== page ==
Turkey killed the F-16 deal with the U.S. Congress - Howard Eissenstat

Turkey’s objection to Sweden and Finland joining NATO and Turkish President Recep Tayyip Erdoğan’s recent rhetoric have pretty much killed a deal with the U.S. Congress for the purchase of new F-16 fighter jets, said Howard Eissenstat, an associate professor of Middle Eastern History at St.Lawrence University.

Before Ankara’s blocking of the Swedish and Finnish membership applications, the chances of the F-16 deal were better than even, Eissenstat said in an interview with Nervana Mahmoud for the Ahval podcast series, Turkish Trends.

There was a good chance that the Biden administration would be able to sell the deal as in U.S. national interests to Congress, but now it’s hardly imaginable, Eissenstat said.  

“It strikes me how badly this is played in terms of Turkey’s desire to reset the relations with the United States.”

Last year, Turkey made a formal request to purchase 40 of the latest F-16s and almost 80 modernisation kits for its existing warplanes from Lockheed Martin Corp, after Washington barred it from a programme to buy F-35 stealth fighter jets and imposed sanctions on its defence procurement agency in response to its $2.5 billion acquisition of Russian S-400 air defence missiles in 2019.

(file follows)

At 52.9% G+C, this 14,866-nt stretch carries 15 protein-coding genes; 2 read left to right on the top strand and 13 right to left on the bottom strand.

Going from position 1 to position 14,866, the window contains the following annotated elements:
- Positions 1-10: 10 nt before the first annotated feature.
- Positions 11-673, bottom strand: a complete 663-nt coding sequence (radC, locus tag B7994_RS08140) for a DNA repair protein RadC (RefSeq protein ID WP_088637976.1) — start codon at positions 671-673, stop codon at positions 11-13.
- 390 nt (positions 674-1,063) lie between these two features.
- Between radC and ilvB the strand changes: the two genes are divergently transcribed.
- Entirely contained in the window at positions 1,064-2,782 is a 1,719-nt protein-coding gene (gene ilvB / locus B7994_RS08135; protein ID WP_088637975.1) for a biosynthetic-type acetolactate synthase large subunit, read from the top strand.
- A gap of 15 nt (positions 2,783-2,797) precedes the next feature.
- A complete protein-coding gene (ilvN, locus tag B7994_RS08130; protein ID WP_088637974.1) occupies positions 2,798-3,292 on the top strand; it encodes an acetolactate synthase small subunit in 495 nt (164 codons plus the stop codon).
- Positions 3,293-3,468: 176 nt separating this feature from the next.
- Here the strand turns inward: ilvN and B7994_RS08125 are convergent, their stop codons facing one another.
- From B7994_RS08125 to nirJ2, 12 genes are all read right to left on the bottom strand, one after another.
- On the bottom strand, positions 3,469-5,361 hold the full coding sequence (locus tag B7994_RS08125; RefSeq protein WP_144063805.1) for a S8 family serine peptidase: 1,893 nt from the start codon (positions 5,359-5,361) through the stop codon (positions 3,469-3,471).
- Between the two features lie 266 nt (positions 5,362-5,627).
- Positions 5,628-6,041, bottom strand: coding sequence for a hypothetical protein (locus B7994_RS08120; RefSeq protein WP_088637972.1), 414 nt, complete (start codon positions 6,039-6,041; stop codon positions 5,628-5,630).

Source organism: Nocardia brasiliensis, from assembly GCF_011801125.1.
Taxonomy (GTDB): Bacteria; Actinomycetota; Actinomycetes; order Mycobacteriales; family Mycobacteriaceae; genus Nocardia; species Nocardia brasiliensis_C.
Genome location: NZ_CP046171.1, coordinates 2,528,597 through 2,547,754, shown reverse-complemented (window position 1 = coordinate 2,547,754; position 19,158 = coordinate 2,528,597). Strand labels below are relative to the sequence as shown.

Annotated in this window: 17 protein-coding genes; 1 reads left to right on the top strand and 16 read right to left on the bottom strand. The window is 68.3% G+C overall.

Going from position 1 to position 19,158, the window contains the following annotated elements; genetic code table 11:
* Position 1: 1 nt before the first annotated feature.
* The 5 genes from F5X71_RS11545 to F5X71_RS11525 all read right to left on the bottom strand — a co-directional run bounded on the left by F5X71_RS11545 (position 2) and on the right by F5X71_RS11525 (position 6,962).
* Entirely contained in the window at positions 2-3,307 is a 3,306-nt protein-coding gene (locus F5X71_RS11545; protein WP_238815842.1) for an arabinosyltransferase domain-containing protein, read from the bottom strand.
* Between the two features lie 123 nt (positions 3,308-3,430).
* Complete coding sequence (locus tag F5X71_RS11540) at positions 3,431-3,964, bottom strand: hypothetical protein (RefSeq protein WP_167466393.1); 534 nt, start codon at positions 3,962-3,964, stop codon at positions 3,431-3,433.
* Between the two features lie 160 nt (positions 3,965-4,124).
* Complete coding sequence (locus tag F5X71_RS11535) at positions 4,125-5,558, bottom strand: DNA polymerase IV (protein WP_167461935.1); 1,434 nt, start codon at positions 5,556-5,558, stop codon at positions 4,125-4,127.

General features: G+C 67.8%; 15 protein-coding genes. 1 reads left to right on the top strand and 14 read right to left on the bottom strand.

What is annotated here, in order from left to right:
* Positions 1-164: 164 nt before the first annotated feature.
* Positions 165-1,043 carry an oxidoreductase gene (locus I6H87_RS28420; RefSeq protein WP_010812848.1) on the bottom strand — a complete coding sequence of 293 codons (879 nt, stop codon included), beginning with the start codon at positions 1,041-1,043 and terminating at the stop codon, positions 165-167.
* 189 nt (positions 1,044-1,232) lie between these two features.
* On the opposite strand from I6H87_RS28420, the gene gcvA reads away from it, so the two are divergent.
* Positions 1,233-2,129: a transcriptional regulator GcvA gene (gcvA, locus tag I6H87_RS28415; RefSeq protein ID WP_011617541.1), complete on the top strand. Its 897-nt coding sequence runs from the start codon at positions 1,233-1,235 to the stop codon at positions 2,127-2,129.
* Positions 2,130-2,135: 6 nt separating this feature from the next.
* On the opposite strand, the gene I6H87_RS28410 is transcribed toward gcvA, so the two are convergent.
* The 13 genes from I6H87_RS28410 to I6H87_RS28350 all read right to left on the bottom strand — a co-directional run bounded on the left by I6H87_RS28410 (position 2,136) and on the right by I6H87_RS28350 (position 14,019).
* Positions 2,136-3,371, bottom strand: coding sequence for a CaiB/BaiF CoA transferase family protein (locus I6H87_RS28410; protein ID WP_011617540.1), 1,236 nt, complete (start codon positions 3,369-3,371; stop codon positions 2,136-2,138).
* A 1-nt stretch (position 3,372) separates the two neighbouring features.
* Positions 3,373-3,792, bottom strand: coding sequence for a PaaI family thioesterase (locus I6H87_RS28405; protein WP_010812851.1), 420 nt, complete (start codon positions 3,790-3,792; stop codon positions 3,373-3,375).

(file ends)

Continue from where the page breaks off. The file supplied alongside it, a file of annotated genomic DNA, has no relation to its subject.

In a letter to Congress dated March 17, the U.S. State Department said a possible sale of the F-16s would be in the interests of the United States and NATO’s long-term unity.

“If we go back to two or three weeks earlier, the Biden administration was clearly trying to find some way of rebuilding and maintaining what's left for the Turkey-U.S. relationship,” Eissenstat said.

But whatever Biden might want, Turkey’s aggressive stance in the eastern Mediterranean and in particular, its current veto on Finland and Sweden, have dramatically reduced Turkey’s already low standing in Congress, he said.

Turkey is blocking Sweden and Finland’s NATO membership saying that the two countries need to halt support for Kurdish “terrorists” on their territory and lift weapons embargoes on Ankara.

What Erdoğan hasn’t really understood is how Congress works and the role of it, Eissenstat said.

Turkey believes that the United States is misunderstanding how valuable Turkey is, and in the end Turkey is in the driving seat, he said. “The United States needs Turkey more than Turkey needs the United States, in the view of the Turkish elite,” he said.

Eissenstat said that decision-making in Turkish foreign policy is now very much centred around the presidency, rather than run through the foreign ministry and professional diplomats.

“And for that reason, I think Turkey’s decision has to do with certain ambitions in terms of foreign policy and the ruling (Justice and Development Party) AKP’s domestic ambitions,” he said.

Erdoğan sees benefit in taking a hardline verbally, saying that Turkey’s needs should be addressed, and it never hurts in Turkish politics to be seen as taking a tough line in foreign policy, Eissenstat said.

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